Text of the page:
Today we’re going to take a look at one of our New York City Maps that’s in our historical collections that was produced in 1909. The map is displayed in a birds-eye 3d perspective in that we get to see building architecture, changes in landscape, bridges, parks and much more that is presented as if we were flying in a hot air balloon.
There are several characteristics that I love about this vintage map of New York City. First of all it displays the various important landmarks throughout the metropolitan area. For example the Statue of Liberty is drawn with the labeling “Bedloe’s Island”. What’s interesting about this aspect of the map is that “Bedloe’s Island” on todays maps of New York City doesn’t exist. Instead the Statue of Liberty currently lies on Liberty Island. This is because “Bedloe’s Island” was renamed to “Liberty Island” as an act of congress in 1956. This gives us historical context that largely authenticates the observed publication date of 1909. Directly to the west of the Statue of Liberty lies Ellis Island. It is faintly drawn on the cartograph, for which about half of the island is actually visible. To the southeast of the Statue of Liberty lies Governors Island in which Fort Columbus and William Castle is labeled. If we look to the north east of Governors Island we see two of the great suspension bridges of New York City. Drawn and labeled are the Brooklyn and Manhattan bridges crossing over the East River. I really love the amount of detail that exists with these various historical landmarks of NYC. This is just one of the many special aspects of this vintage cartograph.
Another characteristic of this map that I believe cannot be overlooked is that the transit lines and tunnels of New York City are labeled throughout. For example if you look long the Hudson river side of lower Manhattan you see that the Pennsylvania Railroad route is labeled, the Erie Railroad, the Hudson Manhattan Tunnel and various ferry lines that travel back and forth across the Hudson River.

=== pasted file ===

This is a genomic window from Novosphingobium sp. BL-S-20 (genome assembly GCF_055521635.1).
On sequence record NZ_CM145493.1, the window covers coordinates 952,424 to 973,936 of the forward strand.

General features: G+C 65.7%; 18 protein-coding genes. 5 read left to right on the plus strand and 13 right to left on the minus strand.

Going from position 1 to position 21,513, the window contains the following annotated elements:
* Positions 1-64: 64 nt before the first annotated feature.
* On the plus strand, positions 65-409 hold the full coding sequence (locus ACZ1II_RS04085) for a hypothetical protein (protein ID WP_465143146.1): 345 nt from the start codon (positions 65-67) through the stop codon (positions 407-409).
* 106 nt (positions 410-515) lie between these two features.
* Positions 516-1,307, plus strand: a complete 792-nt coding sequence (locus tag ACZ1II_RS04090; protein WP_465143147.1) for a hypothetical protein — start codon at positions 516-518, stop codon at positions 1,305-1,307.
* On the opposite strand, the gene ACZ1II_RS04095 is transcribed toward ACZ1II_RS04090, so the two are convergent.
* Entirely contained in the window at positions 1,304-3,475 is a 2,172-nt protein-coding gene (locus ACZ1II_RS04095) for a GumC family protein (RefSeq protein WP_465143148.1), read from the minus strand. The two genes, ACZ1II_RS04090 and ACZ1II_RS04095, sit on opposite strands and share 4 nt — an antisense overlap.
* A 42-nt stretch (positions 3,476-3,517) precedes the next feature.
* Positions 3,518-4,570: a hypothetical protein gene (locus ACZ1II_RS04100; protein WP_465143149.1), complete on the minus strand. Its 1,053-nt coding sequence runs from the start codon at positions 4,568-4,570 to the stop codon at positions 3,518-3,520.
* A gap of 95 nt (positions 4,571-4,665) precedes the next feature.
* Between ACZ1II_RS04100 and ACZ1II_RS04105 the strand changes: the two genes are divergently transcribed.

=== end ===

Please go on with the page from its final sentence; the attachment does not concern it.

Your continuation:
On the East River though there are only a few transit lines labeled as you can see the Interborough tunnel labeled, as well as the Belmont Tunnel, and Pennsylvania Railroad tunnels. Tunnels and ferry lines as we can see on the map are more predominate on the Hudson River vs. The East River. What interesting about this aspect is that the Hudson River is much wider then the East River. The Cost and resources needed for building a bridge across the East River must have been significantly less then a proposed plan for building a bridge over the Hudson. A very interesting thought and explanation to the reasons that bridges only existed on the western side of Manhattan.
I really love birds-eye perspective maps because they give the viewer and idea of the historical growth of a city. It also presents the vertical growth of skyscrapers as well as the formation of various neighborhoods and boroughs. Generally on this map though, we vague drawn buildings throughout. We see mediocre boxes with dots that symbolize windows. Building architecture though is detailed more specifically as we get into highly condensed areas of New York City. For example in lower Manhattan, right next to Battery Park, we see a few skyscrapers detailed with individual characteristics in terms of shape. If we look to the western side of the Hudson River, we see piers and docks drawn with specific details as well. Also various parts of Brooklyn have architecturally detailed buildings throughout. Ultimately what this tells me is that the map was meant not for close inspection of the general areas, but more pulled back approach that gives a worldly view perspective. The map wants you to see the magnificence and growth of the City of New York. That is why I believe birds-eye perspective maps are so special and unlike the overhead 2-D street view maps.
Check out our musical preview of this vintage map from 1909:
Also we have this vintage map of New York City available on a fully customizable poster print from our online shop. Click the image and link below to take a closer look!
Vintage Pictorial Map of of New York City (1909) Print by Alleycatshirts
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